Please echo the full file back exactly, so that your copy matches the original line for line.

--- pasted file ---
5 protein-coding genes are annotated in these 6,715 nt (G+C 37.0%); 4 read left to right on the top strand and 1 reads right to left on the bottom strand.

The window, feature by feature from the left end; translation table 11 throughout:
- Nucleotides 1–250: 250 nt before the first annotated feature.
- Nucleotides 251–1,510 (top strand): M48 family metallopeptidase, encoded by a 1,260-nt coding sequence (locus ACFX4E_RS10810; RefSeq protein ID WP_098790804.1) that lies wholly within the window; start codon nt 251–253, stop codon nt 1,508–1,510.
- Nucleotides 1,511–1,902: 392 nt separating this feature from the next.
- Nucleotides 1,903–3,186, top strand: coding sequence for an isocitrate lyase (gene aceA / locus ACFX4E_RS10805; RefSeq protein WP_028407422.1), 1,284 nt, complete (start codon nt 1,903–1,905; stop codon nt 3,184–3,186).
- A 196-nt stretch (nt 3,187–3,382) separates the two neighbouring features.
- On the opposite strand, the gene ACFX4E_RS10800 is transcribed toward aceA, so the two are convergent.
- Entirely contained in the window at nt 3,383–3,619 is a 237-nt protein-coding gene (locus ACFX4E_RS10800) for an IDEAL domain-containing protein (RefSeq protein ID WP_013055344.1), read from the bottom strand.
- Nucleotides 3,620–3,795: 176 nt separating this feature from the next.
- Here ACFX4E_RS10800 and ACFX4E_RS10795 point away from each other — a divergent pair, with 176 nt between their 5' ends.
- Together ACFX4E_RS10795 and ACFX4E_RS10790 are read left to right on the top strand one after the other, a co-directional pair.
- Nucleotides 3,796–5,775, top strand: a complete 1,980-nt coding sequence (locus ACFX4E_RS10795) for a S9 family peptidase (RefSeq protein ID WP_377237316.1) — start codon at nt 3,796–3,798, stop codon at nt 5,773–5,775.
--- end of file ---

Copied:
5 protein-coding genes are annotated in these 6,715 nt (G+C 37.0%); 4 read left to right on the top strand and 1 reads right to left on the bottom strand.

The window, feature by feature from the left end; translation table 11 throughout:
- Nucleotides 1–250: 250 nt before the first annotated feature.
- Nucleotides 251–1,510 (top strand): M48 family metallopeptidase, encoded by a 1,260-nt coding sequence (locus ACFX4E_RS10810; RefSeq protein ID WP_098790804.1) that lies wholly within the window; start codon nt 251–253, stop codon nt 1,508–1,510.
- Nucleotides 1,511–1,902: 392 nt separating this feature from the next.
- Nucleotides 1,903–3,186, top strand: coding sequence for an isocitrate lyase (gene aceA / locus ACFX4E_RS10805; RefSeq protein WP_028407422.1), 1,284 nt, complete (start codon nt 1,903–1,905; stop codon nt 3,184–3,186).
- A 196-nt stretch (nt 3,187–3,382) separates the two neighbouring features.
- On the opposite strand, the gene ACFX4E_RS10800 is transcribed toward aceA, so the two are convergent.
- Entirely contained in the window at nt 3,383–3,619 is a 237-nt protein-coding gene (locus ACFX4E_RS10800) for an IDEAL domain-containing protein (RefSeq protein ID WP_013055344.1), read from the bottom strand.
- Nucleotides 3,620–3,795: 176 nt separating this feature from the next.
- Here ACFX4E_RS10800 and ACFX4E_RS10795 point away from each other — a divergent pair, with 176 nt between their 5' ends.
- Together ACFX4E_RS10795 and ACFX4E_RS10790 are read left to right on the top strand one after the other, a co-directional pair.
- Nucleotides 3,796–5,775, top strand: a complete 1,980-nt coding sequence (locus ACFX4E_RS10795) for a S9 family peptidase (RefSeq protein ID WP_377237316.1) — start codon at nt 3,796–3,798, stop codon at nt 5,773–5,775.